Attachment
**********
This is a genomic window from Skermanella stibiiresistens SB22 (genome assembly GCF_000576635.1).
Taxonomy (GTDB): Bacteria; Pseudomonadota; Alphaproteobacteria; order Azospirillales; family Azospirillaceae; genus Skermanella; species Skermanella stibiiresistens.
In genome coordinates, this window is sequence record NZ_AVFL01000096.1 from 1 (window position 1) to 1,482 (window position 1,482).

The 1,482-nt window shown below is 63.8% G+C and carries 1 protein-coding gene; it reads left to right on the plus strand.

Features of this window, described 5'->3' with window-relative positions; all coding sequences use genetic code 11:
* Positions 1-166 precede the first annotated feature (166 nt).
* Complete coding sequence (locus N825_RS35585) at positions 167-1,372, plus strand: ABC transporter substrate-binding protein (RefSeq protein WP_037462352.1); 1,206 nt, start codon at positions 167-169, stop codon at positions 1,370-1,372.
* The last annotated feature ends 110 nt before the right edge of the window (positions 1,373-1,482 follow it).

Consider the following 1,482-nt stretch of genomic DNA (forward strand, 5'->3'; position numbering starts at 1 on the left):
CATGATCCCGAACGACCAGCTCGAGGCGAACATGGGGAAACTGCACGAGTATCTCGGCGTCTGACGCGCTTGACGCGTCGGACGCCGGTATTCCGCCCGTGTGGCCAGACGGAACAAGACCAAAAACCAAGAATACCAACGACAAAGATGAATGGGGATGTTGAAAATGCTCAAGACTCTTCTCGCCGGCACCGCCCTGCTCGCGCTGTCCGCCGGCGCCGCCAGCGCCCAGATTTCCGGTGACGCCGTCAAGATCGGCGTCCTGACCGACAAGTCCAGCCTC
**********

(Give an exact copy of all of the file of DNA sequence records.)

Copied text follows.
This is a genomic window from Skermanella stibiiresistens SB22 (genome assembly GCF_000576635.1).
Taxonomy (GTDB): Bacteria; Pseudomonadota; Alphaproteobacteria; order Azospirillales; family Azospirillaceae; genus Skermanella; species Skermanella stibiiresistens.
In genome coordinates, this window is sequence record NZ_AVFL01000096.1 from 1 (window position 1) to 1,482 (window position 1,482).

The 1,482-nt window shown below is 63.8% G+C and carries 1 protein-coding gene; it reads left to right on the plus strand.

Features of this window, described 5'->3' with window-relative positions; all coding sequences use genetic code 11:
* Positions 1-166 precede the first annotated feature (166 nt).
* Complete coding sequence (locus N825_RS35585) at positions 167-1,372, plus strand: ABC transporter substrate-binding protein (RefSeq protein WP_037462352.1); 1,206 nt, start codon at positions 167-169, stop codon at positions 1,370-1,372.
* The last annotated feature ends 110 nt before the right edge of the window (positions 1,373-1,482 follow it).

Consider the following 1,482-nt stretch of genomic DNA (forward strand, 5'->3'; position numbering starts at 1 on the left):
CATGATCCCGAACGACCAGCTCGAGGCGAACATGGGGAAACTGCACGAGTATCTCGGCGTCTGACGCGCTTGACGCGTCGGACGCCGGTATTCCGCCCGTGTGGCCAGACGGAACAAGACCAAAAACCAAGAATACCAACGACAAAGATGAATGGGGATGTTGAAAATGCTCAAGACTCTTCTCGCCGGCACCGCCCTGCTCGCGCTGTCCGCCGGCGCCGCCAGCGCCCAGATTTCCGGTGACGCCGTCAAGATCGGCGTCCTGACCGACAAGTCCAGCCTC